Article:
Well hello again!
Since I had an unexpected day off today (Tuesday), and most of my friends here had to work or had to be at university, I decided to pay the V&A Museum in South Kensington a visit. I never really mind going to museums (museums/musea? I reckon both are correct in English) alone, because it means I can take all the time I want, whenever I want! As of today I’ve officially decided that this is my favourite museum in London. It’s such a beautiful building, and there is SO much to see! Its collection is absolutely massive, so I’m sure I will be back again to explore all the things I didn’t explore today. If you decide to go to the V&A museum, I strongly recommend you to get a map of the Museum; in this way you can overlook all the options and make a plan of what to visit.
The whole first floor of the museum is divided up into:
– Asia (China, Islamic Middle East, Japan, Korea, Sculpture, South Asia, South-East Asia)
-Europe (Cast Courts, Medieval & Renaissance, Raphael, Sculpture)
– Materials & Techniques (Fashion, Sculpture)
The second/third floor was all about Materials and Techniques; Ironwork, Jewellery, Metalware, Portraits, etc etc etc. I didn’t go to levels 4, 5 and 6. This might give you an idea of how massive the building is.
I went to see the Fashion part of the museum, in which they display all sorts of clothing throughout the last three centuries, I saw beautiful Raphaël paintings (I wasn’t allowed to take any photos of them though), Eastern and Islamic art, Greek sculptures, photography from the Middle East, and lastly the Theatre and Performance part.
I will show you my photos now. If you don’t like a particular subject (for example ‘fashion’), just scroll to the next one!
The main hall… so pretty
‘Couture and Commerce: 1870-1910: The fashion trade was increasingly international with top couturiers such as Worth and Pingat attracting clients from all over Europe and America. Couture houses produced exquisitely made clothes using superb silks, furs, lace and embroidery. ‘
‘The British company Redfern established an unrivalled reputation for its tailor-made suits.’
‘The Male Wardrobe, 1840-1860: As women’s dress became increasingly elaborate, men’s formal clothing became dark and plain. A gentleman could, however, display his individuality and taste with a brightly patterned ‘fancy’ waistocat, either bought from an outfitter or hand-embroidered by his wife or daughter.’
‘The wide hooped skirts of the mantua were already old-fashioned in the 1750s , but women were required to wear this cumbersome style to royal assemblies and balls. It required skill to negotiate doorways and carriages while maintaining a graceful posture.’
‘Paris was renowned worldwide as the centre for luxurious high fashion. Thousands of people were employed in the trade, and it was a vital part in France’s economy. After the second world war, designers such as Christian Dior, Balenciaga and Givenchy became household names. Their collections dictated changes in style.’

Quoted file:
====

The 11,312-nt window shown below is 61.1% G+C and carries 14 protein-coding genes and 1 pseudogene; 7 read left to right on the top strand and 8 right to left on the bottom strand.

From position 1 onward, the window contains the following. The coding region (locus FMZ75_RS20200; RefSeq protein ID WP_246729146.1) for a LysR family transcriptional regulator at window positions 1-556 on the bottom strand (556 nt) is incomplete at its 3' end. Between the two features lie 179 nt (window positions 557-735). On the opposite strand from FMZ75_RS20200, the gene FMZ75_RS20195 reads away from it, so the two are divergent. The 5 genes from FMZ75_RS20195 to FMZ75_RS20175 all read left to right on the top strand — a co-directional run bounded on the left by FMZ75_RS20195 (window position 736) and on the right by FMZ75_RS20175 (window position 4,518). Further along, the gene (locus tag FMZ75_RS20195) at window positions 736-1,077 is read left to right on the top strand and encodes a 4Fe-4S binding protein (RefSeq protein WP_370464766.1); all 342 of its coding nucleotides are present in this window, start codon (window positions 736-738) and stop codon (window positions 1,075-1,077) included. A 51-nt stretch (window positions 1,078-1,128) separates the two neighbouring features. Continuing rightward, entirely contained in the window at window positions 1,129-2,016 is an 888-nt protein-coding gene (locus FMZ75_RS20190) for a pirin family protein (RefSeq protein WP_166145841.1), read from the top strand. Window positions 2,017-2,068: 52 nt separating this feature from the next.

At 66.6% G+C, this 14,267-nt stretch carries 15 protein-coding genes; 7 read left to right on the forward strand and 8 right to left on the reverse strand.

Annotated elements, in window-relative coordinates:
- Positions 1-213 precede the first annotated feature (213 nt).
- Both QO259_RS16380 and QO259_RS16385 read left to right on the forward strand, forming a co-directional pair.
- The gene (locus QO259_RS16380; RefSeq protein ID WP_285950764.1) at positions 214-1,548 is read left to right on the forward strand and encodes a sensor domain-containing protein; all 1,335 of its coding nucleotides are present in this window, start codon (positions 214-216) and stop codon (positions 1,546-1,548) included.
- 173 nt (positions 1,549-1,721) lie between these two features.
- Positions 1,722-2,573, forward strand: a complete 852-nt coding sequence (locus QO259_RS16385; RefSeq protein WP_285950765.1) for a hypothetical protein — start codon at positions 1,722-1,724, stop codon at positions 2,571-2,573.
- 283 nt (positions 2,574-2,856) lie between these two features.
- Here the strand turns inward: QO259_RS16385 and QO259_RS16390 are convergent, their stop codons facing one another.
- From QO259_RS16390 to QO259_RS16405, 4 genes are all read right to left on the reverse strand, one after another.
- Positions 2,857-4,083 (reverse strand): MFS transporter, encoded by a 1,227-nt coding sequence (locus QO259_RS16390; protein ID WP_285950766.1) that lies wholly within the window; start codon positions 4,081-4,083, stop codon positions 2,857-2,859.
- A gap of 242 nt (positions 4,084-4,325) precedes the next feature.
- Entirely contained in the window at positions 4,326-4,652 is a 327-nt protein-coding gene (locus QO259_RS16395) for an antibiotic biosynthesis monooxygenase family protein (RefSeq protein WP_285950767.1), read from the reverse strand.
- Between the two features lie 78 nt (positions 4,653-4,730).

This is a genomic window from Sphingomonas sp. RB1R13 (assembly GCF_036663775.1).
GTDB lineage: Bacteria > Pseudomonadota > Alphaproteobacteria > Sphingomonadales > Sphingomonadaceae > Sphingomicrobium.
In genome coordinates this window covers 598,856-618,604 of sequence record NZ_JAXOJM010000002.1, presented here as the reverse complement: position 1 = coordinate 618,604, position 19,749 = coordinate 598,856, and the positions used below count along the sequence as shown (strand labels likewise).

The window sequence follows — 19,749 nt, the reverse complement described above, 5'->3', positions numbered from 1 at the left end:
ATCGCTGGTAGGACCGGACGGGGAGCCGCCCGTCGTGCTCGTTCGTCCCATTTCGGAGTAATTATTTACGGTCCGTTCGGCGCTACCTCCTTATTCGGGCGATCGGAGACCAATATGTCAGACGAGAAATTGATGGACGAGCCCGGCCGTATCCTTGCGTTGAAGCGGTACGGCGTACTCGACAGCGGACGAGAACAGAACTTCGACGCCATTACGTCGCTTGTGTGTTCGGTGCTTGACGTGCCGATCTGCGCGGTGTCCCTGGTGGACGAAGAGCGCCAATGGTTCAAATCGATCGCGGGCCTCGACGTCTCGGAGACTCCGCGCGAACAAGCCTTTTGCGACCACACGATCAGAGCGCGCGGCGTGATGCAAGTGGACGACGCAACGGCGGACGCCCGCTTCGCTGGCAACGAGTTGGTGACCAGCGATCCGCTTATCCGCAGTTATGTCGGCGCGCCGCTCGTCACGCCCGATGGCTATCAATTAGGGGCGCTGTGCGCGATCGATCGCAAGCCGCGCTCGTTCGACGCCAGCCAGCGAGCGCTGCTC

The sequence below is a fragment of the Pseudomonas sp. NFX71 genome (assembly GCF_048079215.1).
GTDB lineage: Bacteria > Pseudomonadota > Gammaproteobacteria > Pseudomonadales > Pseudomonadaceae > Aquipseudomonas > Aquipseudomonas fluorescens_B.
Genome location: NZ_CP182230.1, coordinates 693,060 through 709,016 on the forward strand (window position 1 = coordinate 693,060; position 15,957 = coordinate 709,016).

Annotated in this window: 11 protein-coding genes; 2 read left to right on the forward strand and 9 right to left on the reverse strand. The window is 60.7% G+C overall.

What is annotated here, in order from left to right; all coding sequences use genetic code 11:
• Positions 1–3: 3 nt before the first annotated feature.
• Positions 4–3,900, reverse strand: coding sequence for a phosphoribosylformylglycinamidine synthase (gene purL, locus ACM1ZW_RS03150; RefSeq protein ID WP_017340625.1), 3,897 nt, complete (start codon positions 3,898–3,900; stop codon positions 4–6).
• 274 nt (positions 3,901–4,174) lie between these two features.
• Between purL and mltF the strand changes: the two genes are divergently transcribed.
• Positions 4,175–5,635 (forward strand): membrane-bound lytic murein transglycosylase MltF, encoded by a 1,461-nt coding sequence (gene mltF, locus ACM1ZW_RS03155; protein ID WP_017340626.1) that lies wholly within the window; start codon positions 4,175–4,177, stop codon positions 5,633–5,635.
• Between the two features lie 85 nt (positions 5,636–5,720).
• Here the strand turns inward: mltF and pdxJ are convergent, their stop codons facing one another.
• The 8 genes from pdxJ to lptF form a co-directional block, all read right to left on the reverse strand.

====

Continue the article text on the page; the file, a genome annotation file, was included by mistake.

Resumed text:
(Sorry all these photos and descriptions are not in chronologic order) ‘The Modern Woman 1925-1940: The 1920s and ’30s saw a new freedom for women in dressing for sport and leisure. Many designers introduced ‘resort’ collections for the smart set, using innovative fabrics such as jersey. Coco Chanel championed the trouser suit and even created a de luxe evening version in shimmering sequins.’
Evening dress, Charles James, 1938, Printed Silk
Revolution 1960-1970: A new generation of designers brought fresh ideas to the making and selling of clothes. Mary Quant and her contemporaries succesfully challenged the dominance of Paris fashion. They opened boutiques selling affordable, youthful fashions. Their creations became succesful exports epitomising ‘Swinging London’.
Ensemble Dries van Noten, Spring/Summer 2008
Then I went to see the Rafael paintings. As I already mentioned, I couldn’t take any photos.
Off to the Middle/Far East; This is the Hindu God Shiva, Lord of the Dance, ‘performing a wild dance of creation and destruction.’
Lustre Tiles from Iran. Islamic art was meant to convey a sense of order, a world in which the relationships between God, the ruler and his subjects were in balance.
The building of the V&A museum
Laurent Delvaux, about 1725: Vertumnus and Pomona. ‘Vertumnus was a nature god who could assume any shape. Here he woos the nymph Pomona. He gained her presence in the guise of an old woman, but then removed his mask to reveal himself as a youthful god. The sculptor, Delvaux, was trained in The Netherlands, but worked in England from 1717 – 1728.’
Giovanni Lorenzo Bernini, Neptune and Triton, about 1622: ‘This work by the great Italian sculptor Bernini was one of the most celebrated sights in Rome. It shows Neptune, god of the seas, with his son Triton, who was a merman. ‘
The Exhibition that was on, no photography allowed.
Just your regular medieval door knocker.
There were quite a lot of areas with construction work going on, look at this massive (David?) statue!!
Huge Roman pillar..
Look at the detail!
Theatre & Performance
Traditionally an auditorium is segregated according to the social status of the spectators. In Elizabethan theatres the ‘groundlings’ stood around the stage. Their equivalents in 19th century theatres would be in the gallery, far from the stage and also from the wealthier members of the audience, who would be in the circle and boxes below.
Sorry for the blurred picture, but I loved these! Masks for the Greek plays.
Costumes of the Lion King
I can definitely recommend this museum to everybody visiting London. There’s something to each person’s liking, whether that might be Asian, Medieval, Renaissance or Jewellery. Make sure to get yourself a map!
Thank you for reading my blog,